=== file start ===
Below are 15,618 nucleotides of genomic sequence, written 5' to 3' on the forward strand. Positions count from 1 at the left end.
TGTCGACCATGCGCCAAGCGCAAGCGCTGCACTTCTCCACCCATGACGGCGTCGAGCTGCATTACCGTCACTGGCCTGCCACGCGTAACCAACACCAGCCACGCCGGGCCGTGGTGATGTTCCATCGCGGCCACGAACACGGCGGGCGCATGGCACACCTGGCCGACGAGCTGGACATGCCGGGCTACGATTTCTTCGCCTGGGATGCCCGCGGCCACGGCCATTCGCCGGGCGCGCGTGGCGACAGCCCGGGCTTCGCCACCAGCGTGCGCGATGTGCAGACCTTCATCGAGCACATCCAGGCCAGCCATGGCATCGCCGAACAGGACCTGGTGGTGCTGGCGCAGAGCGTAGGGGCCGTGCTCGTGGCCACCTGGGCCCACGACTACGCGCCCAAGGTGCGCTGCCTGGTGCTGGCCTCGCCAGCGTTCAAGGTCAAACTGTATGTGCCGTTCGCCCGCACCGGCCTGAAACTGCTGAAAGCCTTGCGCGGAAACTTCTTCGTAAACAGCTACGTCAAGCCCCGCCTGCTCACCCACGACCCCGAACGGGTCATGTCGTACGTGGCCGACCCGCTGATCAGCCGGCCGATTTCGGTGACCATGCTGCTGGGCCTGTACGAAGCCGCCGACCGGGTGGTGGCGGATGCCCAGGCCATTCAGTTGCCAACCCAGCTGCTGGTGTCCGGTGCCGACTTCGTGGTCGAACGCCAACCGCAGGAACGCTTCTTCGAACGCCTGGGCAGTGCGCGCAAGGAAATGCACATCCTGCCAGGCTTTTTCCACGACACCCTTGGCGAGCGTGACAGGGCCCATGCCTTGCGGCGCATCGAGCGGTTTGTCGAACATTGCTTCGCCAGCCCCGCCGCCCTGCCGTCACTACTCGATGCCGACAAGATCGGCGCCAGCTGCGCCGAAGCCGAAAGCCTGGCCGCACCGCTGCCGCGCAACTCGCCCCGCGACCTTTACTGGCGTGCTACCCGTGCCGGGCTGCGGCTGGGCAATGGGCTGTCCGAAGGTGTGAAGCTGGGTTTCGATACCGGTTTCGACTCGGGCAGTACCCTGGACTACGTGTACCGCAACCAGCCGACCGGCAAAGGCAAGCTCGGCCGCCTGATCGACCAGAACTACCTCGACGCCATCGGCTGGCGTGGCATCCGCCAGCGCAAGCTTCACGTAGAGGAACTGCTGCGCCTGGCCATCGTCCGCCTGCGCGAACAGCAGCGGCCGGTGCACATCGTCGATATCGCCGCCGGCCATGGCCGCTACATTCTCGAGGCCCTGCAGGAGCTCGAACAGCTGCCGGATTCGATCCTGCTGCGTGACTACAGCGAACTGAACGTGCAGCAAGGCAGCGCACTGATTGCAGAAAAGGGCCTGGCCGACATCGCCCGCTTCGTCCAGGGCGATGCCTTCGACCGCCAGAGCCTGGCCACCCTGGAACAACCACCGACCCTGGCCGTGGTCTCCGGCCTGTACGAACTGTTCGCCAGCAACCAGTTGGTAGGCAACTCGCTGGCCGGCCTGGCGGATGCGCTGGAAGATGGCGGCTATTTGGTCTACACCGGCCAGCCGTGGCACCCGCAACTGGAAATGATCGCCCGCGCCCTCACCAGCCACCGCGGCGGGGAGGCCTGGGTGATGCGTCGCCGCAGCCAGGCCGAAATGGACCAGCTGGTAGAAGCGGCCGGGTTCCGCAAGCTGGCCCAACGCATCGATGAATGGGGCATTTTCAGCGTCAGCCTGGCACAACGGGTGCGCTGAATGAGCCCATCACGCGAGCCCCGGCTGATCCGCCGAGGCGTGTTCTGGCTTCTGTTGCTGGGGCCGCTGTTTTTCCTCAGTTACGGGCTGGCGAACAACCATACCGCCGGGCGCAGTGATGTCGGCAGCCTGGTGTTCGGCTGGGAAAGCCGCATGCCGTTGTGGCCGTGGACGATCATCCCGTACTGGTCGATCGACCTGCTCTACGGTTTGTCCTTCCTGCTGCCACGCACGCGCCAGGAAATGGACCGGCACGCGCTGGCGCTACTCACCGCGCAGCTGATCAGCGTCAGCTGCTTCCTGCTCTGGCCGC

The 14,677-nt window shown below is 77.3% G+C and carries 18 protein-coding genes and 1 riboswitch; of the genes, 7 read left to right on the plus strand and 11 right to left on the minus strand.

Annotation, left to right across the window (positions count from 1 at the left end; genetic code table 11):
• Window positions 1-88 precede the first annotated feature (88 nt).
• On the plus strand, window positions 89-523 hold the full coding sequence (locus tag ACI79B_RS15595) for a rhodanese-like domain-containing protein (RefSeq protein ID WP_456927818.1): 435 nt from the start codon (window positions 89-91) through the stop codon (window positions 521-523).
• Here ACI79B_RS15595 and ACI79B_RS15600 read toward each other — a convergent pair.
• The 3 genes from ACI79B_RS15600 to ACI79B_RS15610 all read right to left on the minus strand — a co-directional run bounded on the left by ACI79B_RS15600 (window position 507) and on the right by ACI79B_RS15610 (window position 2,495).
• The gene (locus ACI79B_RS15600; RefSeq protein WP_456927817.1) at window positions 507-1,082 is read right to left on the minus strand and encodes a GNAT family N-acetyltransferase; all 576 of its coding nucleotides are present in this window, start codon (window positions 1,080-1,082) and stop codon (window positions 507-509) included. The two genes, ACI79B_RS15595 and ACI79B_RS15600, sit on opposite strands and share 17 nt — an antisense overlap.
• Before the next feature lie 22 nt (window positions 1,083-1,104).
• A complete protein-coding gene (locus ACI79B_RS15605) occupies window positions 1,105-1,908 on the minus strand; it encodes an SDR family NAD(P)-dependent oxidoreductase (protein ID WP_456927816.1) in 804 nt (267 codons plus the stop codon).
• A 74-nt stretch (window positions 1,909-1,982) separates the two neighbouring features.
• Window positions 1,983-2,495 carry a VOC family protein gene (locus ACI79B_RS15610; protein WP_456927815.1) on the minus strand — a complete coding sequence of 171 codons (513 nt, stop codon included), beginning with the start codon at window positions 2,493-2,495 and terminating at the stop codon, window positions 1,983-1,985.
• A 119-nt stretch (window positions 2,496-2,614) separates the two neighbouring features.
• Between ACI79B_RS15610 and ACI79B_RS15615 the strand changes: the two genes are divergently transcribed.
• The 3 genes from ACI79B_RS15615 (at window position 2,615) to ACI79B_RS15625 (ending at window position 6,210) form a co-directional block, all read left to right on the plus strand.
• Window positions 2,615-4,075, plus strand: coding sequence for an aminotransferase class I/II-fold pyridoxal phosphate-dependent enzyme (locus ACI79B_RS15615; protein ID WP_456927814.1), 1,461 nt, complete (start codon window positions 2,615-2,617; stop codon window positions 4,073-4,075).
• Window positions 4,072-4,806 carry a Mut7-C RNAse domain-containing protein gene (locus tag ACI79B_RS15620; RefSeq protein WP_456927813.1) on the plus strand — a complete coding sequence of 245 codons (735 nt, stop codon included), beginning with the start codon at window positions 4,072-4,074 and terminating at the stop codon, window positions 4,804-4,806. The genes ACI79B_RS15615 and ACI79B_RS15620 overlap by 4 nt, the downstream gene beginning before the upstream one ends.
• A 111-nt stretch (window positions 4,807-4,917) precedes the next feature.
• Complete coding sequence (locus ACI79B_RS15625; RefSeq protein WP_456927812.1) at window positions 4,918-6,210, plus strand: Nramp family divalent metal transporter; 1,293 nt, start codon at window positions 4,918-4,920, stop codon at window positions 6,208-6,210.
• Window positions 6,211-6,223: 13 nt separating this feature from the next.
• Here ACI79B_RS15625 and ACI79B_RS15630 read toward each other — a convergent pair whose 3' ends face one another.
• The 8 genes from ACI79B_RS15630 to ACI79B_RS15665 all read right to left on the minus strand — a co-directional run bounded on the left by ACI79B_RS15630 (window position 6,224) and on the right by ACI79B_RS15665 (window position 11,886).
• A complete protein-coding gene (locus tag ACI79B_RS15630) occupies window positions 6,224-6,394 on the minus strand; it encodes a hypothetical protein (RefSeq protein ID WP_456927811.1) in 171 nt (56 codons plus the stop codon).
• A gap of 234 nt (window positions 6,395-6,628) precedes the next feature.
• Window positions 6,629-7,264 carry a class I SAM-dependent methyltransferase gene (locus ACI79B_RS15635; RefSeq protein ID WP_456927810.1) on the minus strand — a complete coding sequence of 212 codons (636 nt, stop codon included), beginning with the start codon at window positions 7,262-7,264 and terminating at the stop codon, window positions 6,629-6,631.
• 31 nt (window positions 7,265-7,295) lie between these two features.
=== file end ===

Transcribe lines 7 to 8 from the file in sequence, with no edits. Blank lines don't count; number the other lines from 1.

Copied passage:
• Here ACI79B_RS15595 and ACI79B_RS15600 read toward each other — a convergent pair.
• The 3 genes from ACI79B_RS15600 to ACI79B_RS15610 all read right to left on the minus strand — a co-directional run bounded on the left by ACI79B_RS15600 (window position 507) and on the right by ACI79B_RS15610 (window position 2,495).